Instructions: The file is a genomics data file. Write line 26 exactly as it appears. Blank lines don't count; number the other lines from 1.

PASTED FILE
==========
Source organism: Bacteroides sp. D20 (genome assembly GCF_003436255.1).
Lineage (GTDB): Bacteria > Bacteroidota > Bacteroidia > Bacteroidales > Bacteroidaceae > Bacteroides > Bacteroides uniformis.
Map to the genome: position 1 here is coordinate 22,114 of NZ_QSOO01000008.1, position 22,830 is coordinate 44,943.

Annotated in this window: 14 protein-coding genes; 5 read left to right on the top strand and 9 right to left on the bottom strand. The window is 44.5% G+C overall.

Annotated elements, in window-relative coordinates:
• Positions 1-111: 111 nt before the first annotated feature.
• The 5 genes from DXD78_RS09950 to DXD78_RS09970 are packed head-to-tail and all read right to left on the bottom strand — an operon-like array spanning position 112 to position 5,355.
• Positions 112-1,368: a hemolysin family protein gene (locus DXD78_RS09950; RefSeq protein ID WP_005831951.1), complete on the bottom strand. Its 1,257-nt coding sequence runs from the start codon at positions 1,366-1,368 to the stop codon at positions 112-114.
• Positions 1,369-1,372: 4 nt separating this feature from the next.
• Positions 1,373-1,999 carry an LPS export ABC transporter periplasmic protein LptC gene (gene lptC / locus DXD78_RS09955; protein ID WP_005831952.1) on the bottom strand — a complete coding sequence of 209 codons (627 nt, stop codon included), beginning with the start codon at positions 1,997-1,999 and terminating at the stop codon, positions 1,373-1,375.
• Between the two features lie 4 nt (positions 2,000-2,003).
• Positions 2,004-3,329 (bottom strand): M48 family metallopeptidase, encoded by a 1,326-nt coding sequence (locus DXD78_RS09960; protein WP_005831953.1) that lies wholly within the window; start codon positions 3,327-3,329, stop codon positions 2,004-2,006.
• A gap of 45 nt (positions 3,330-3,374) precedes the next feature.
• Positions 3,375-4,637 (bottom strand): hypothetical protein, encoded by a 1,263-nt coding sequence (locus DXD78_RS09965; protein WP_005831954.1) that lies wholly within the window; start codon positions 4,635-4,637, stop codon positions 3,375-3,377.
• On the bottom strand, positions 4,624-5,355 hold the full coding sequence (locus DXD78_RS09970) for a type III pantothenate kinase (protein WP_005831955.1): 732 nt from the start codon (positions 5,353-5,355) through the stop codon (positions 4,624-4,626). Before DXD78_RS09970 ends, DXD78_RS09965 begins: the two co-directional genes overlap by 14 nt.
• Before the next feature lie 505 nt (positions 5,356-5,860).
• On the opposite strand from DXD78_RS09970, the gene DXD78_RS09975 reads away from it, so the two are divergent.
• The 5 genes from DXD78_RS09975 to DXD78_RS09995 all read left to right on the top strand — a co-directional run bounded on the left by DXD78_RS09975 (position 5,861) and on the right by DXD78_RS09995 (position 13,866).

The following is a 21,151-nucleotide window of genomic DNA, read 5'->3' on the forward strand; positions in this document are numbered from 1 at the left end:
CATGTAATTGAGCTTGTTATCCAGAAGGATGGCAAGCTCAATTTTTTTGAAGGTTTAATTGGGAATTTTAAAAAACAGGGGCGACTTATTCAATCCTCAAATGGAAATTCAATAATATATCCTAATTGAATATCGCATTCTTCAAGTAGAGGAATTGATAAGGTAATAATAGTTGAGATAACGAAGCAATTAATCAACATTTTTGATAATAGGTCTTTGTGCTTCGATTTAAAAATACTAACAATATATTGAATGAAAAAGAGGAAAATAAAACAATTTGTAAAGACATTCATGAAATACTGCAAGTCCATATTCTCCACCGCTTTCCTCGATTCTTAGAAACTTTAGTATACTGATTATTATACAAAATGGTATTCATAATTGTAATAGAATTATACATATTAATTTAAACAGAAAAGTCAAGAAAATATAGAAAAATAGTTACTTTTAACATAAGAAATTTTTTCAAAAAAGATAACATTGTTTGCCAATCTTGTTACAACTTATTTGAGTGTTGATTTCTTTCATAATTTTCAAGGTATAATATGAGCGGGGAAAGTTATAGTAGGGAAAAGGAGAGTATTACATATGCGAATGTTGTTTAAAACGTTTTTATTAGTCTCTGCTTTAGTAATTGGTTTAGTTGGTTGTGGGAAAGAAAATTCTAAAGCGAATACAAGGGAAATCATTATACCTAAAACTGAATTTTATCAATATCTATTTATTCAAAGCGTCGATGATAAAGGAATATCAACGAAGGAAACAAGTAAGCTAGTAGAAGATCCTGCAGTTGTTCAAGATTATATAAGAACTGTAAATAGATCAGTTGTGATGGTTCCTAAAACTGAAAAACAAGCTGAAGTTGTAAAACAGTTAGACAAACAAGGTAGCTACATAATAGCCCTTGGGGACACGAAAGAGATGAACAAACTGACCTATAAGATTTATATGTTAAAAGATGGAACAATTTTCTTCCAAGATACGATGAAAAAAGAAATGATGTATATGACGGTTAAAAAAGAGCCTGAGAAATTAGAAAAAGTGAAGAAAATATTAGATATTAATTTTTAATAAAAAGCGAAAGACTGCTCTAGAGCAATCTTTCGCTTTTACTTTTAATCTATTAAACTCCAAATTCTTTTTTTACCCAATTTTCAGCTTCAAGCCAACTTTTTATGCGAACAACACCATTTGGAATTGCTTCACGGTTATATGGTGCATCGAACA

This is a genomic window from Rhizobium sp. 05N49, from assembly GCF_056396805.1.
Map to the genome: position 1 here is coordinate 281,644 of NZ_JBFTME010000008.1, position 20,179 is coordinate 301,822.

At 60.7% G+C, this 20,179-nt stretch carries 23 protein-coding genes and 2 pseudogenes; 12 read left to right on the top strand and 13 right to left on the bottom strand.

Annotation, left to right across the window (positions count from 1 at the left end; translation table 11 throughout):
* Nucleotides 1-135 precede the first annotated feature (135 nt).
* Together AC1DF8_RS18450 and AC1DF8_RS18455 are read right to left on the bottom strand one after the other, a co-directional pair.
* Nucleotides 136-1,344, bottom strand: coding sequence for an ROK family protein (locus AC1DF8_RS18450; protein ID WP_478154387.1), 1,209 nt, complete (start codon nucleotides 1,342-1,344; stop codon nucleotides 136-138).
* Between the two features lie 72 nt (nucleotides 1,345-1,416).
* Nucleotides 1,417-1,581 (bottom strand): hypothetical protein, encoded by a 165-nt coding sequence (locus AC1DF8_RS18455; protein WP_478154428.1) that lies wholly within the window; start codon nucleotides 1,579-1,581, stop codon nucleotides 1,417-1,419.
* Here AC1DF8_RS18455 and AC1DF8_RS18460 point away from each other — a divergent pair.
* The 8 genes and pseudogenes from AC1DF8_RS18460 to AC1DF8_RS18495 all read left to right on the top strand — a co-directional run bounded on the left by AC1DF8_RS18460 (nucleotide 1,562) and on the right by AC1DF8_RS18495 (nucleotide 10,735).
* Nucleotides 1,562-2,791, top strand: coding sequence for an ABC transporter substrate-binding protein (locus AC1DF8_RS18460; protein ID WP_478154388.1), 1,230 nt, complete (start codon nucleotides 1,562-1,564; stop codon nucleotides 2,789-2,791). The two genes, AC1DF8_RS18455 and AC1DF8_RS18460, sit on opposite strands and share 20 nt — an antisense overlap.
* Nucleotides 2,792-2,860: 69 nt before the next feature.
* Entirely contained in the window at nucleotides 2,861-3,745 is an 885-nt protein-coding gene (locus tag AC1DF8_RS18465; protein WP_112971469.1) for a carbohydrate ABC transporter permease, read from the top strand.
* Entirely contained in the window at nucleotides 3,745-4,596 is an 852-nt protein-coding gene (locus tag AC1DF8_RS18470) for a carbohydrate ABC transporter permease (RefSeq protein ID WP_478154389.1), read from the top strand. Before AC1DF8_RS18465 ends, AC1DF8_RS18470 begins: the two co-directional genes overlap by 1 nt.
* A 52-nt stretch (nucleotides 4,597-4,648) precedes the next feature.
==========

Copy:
* Together AC1DF8_RS18450 and AC1DF8_RS18455 are read right to left on the bottom strand one after the other, a co-directional pair.